Analysis of the concept of healthy eating from the perspective of current Brazilian public policies, especially the Food and Nutrition Security and School Meals, shows that new concerns are being incorporated. The theme of access to food, which had been the focus of previous policies, has been amplified by concerns related to the quality and growth conditions of food, its cultural components and the socio-environmental aspects related to its production and origins.

In general, the soybean crop fits into the modern agricultural production system, in which production adopts farming practices that have a major environmental impact, including effects on soil fertility, the biological diversity of flora and fauna, water pollution and climate. Ecosystems with high biodiversity, such as the Atlantic forest, the Cerrado and the Amazon rainforest, are highly affected by the promotion of planting areas. More recently, the use of transgenic seeds has had a negative impact on the habitat as well as the health and quality of life of human beings.h

The socioeconomic dimension must also be considered in assessing risks. Given the current pattern of production, farmers' dependence on agricultural technology companies has resulted in the exodus of native peoples from cultivated areas and excludes small farmers from a production process that is not economically viable for them. According to the Second Report of the Brazilian Platform on Human, Economic, Social, Cultural and Environmental Rights,i soy production is also tied to the socio-cultural disintegration of the native population from regions of cultivation and to the concentration of land ownership, including land grabbing and slave labor actions.

Although soy is a generator of wealth, the proceeds of its production do not always reach the base of the social pyramid. A study by Drosj showed that food safety and the land ownership rights of disadvantaged populations have not improved in areas where soy production has expanded.

Considering the concepts of environmental and social health as dimensions that shape and expand the concept of human health, the question that arises is how healthy can a food be if it promotes environmental pollution, the loss of biodiversity and social exclusion. The production of healthy food, along with the preservation of the environment and social inclusion, often conflicts with the dominant model of food production.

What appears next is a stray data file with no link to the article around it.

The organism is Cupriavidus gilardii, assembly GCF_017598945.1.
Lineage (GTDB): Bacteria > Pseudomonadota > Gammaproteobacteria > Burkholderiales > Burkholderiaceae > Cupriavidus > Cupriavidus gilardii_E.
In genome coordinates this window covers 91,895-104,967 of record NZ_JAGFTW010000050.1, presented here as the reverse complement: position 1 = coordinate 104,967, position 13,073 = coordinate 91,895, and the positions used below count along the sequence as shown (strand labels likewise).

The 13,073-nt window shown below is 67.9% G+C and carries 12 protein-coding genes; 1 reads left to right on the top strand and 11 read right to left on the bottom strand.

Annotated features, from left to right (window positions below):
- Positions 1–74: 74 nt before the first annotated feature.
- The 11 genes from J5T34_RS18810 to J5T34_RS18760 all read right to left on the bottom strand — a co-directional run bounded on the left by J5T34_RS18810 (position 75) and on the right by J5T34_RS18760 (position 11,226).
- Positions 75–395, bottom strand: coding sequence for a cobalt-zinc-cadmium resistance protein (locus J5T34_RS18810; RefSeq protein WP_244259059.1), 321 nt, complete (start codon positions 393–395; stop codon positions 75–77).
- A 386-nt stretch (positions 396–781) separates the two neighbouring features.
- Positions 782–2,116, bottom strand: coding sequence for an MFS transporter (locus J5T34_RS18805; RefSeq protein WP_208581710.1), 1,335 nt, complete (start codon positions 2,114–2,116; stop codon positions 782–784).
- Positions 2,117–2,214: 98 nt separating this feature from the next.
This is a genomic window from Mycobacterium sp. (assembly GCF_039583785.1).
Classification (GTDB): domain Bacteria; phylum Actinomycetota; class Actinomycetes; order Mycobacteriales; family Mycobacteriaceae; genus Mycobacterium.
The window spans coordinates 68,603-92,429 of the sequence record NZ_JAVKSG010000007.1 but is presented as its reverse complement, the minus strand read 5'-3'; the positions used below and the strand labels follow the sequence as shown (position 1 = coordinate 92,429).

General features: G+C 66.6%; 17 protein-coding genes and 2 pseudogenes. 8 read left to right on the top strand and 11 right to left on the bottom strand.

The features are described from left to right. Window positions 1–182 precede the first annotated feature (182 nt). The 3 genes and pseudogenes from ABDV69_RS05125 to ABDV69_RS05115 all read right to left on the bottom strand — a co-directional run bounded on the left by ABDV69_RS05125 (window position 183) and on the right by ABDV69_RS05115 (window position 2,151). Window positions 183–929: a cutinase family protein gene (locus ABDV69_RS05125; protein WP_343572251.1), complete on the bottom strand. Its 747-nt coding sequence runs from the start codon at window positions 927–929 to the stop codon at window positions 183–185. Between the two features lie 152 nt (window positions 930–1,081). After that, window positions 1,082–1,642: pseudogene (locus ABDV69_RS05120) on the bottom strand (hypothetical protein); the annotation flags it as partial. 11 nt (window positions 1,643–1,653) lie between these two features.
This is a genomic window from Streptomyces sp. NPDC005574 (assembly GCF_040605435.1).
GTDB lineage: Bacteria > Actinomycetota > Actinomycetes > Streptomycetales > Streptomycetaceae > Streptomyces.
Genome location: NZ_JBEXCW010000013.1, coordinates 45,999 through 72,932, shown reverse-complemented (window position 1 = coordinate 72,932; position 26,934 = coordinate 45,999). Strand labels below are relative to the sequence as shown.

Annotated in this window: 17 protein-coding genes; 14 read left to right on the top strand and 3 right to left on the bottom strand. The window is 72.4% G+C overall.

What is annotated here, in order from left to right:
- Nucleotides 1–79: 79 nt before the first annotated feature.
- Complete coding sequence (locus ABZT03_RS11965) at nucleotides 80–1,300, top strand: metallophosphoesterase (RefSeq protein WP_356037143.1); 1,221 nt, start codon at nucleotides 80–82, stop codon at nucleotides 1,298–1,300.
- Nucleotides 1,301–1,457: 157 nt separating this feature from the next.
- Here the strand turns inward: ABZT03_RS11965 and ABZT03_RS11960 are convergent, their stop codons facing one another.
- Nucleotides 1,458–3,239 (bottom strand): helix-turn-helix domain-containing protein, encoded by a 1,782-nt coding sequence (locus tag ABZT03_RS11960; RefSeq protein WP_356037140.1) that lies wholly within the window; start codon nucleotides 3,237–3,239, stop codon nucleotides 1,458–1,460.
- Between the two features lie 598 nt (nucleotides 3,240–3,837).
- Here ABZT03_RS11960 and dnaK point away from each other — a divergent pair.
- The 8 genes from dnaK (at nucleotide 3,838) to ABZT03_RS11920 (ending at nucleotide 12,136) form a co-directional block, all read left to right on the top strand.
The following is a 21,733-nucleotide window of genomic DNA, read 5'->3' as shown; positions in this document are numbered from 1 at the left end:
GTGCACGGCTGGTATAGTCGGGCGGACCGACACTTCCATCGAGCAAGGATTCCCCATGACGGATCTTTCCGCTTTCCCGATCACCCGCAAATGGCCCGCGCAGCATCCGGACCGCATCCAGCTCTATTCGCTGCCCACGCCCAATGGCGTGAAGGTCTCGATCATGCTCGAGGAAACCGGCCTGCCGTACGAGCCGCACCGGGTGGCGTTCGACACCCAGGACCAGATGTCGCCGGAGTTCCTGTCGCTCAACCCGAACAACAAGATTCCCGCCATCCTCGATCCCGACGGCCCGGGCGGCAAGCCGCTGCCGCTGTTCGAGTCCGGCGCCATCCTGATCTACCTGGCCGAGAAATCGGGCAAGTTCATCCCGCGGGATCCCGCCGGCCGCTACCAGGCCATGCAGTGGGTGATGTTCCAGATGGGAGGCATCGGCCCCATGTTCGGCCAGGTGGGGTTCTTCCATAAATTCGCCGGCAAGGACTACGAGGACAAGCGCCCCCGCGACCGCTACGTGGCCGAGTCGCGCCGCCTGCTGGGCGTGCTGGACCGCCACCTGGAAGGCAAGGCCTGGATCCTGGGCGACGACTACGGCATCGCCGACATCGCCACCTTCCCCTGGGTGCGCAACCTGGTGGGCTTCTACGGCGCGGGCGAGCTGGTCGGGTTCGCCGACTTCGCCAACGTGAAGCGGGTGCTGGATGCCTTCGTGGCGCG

The varying scientific views involving soy as a healthy or risky food become a legitimate social construction when the complexity of the context in which the risks arise and in which the controversies are researched is considered. Without such consideration, any position that is taken, regardless of whether it favors or opposes soy consumption, can only be irrational.

This is because each of the concepts expressed carries only a part of the truth, because science and its representatives utilize resources that cannot be understood in a logical or illogical perspective, but must be understood sociologically.

The practice of reflexivity, which drives many of the social transformations of modernity, should be considered here in the process of social analysis, because it has become increasingly difficult to actually define health food. Various food choices have been subjected to constant revisions, based on new studies and information. With so many options, there are also many uncertainties. Thus, one can say that doubts about what is a healthful or risky food are the product of reflexivity and are a part of modernity, two concepts whose boundaries are tenuous and vulnerable to different influences that are reflexively constructed.

The research on soy is another example of a debate that science has not yet resolved. In light of our findings, it is clear that the discussion surrounding the use of soy for human consumption will not be moving toward a consensus in the short-term and will likely remain a growing controversy. This is due to the fact that, although debate between experts is still incipient in Brazil (in contrast with the United States, for example), the local media has been repeating the research questioning whether soy is a healthy food, and the socio-environmental impact of soybean crops is becoming better known. Despite the complex social and environmental components that may hinder the resolution of disputes, the discussion is gradually involving more actors, and a recognition of the risks should promote reflexivity and contribute to diluting the controversy. More scientific studies alone cannot resolve the complex controversies around the concept of healthy food.

We also highlight the fragility of this concept, given the innumerable determinants of health. Therefore, we must think not only in terms of healthy food but also in terms of healthy food placed in a broader context of wellness. Even with the trend towards standardization of the concept of healthy eating, which is based on restrictive practices and the modern rationalization that emphasizes the energy-quantitative perspective, this concept is becoming more porous and flexible and includes the cultural and socio-environmental dimension, which involves the act of eating, as well as its polysemic nature.



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Elaine de Azevedo
Departamento de Prática de Saúde Pública
Faculdade de Saúde Púbica
Universidade de São Paulo
Av. Dr. Arnaldo, 715
01246-904 São Paulo, SP, Brasil

Received: 4/19/2010
Approved: 2/27/2011
Azevedo E was supported by Fundação de Amparo à Pesquisa do Estado de São Paulo (FAPESP - Case No.: 09/54418-0; postdoctoral fellowship).



Study presented at the IV National Meeting of the National Association for Research and Graduate Studies in Environment and Society, Brasilia, Brazil, 1999.
Paper based on the doctoral thesis of Azevedo E, presented at the Universidade Federal de Santa Catarina in 2009.
The author declares no conflict of interest.
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Faculdade de Saúde Pública da Universidade de São Paulo São Paulo - SP - Brazil